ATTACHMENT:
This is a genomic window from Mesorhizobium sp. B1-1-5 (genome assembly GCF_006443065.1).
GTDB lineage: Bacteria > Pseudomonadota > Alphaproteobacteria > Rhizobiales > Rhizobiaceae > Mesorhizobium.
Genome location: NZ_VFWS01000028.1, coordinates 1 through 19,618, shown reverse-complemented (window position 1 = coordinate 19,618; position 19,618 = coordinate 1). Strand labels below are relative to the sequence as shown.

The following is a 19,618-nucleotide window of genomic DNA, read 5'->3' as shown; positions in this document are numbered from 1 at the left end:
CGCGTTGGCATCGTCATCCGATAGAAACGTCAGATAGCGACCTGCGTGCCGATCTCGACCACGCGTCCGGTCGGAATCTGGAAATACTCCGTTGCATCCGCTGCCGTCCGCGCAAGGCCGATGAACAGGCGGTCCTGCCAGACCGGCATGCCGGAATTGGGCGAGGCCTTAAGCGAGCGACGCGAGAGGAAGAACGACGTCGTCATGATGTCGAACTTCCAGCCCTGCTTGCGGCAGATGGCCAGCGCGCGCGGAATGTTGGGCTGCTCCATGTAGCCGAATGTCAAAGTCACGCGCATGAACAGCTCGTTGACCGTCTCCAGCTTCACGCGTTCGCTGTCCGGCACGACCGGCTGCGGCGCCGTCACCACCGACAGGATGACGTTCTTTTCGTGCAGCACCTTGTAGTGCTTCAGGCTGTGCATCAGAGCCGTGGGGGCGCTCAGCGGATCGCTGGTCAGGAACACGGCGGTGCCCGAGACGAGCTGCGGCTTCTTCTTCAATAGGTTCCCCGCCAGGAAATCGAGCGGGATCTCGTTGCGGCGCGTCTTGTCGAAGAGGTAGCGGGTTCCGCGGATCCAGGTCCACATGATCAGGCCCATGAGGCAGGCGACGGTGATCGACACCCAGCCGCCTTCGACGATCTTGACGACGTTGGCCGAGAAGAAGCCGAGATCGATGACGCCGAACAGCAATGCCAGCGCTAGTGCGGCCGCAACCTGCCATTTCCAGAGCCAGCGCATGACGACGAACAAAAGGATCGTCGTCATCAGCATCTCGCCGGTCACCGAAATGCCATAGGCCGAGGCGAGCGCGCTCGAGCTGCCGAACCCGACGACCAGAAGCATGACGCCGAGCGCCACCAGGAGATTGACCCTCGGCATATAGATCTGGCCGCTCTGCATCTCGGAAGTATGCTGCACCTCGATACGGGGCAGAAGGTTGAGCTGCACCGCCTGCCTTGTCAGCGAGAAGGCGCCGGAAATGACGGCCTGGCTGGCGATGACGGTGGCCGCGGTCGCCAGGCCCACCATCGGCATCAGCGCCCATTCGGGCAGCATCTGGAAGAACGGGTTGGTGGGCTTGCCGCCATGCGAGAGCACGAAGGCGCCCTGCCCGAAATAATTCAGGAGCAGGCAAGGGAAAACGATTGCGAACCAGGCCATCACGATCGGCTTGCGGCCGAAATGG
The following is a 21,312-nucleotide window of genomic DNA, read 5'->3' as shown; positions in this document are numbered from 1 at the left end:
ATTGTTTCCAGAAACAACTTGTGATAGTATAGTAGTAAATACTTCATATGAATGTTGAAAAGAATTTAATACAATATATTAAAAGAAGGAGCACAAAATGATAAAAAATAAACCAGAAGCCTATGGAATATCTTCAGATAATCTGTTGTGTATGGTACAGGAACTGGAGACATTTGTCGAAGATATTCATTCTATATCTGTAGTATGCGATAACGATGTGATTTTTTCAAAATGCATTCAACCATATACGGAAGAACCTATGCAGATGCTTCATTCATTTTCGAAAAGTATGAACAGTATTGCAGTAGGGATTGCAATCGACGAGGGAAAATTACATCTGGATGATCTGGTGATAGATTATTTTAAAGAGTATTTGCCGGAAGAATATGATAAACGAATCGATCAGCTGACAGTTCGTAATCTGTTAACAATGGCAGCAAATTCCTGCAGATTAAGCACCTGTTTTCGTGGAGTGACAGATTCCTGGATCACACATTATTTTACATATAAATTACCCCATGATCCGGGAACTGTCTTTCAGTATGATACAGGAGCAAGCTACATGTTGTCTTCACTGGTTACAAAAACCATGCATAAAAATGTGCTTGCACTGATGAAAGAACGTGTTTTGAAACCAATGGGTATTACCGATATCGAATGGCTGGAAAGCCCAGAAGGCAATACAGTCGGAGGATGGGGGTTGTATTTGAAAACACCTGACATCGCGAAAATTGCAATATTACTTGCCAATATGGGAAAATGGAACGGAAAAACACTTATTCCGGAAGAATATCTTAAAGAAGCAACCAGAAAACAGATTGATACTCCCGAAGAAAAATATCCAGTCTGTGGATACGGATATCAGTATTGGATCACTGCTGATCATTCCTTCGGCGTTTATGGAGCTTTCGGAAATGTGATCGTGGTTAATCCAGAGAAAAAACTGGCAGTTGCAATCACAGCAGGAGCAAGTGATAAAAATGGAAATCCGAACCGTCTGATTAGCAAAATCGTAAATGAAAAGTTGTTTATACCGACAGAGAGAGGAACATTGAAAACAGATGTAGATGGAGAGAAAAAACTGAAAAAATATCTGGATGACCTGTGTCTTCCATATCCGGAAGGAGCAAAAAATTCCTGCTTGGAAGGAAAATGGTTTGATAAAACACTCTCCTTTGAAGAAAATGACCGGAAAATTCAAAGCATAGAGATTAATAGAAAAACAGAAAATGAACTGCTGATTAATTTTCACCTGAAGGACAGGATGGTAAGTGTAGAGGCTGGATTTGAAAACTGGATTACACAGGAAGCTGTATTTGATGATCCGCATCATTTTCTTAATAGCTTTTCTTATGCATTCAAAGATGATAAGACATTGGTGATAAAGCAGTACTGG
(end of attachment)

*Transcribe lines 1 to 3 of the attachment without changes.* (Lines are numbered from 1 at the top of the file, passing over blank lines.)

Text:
This is a genomic window from Mesorhizobium sp. B1-1-5 (genome assembly GCF_006443065.1).
GTDB lineage: Bacteria > Pseudomonadota > Alphaproteobacteria > Rhizobiales > Rhizobiaceae > Mesorhizobium.
Genome location: NZ_VFWS01000028.1, coordinates 1 through 19,618, shown reverse-complemented (window position 1 = coordinate 19,618; position 19,618 = coordinate 1). Strand labels below are relative to the sequence as shown.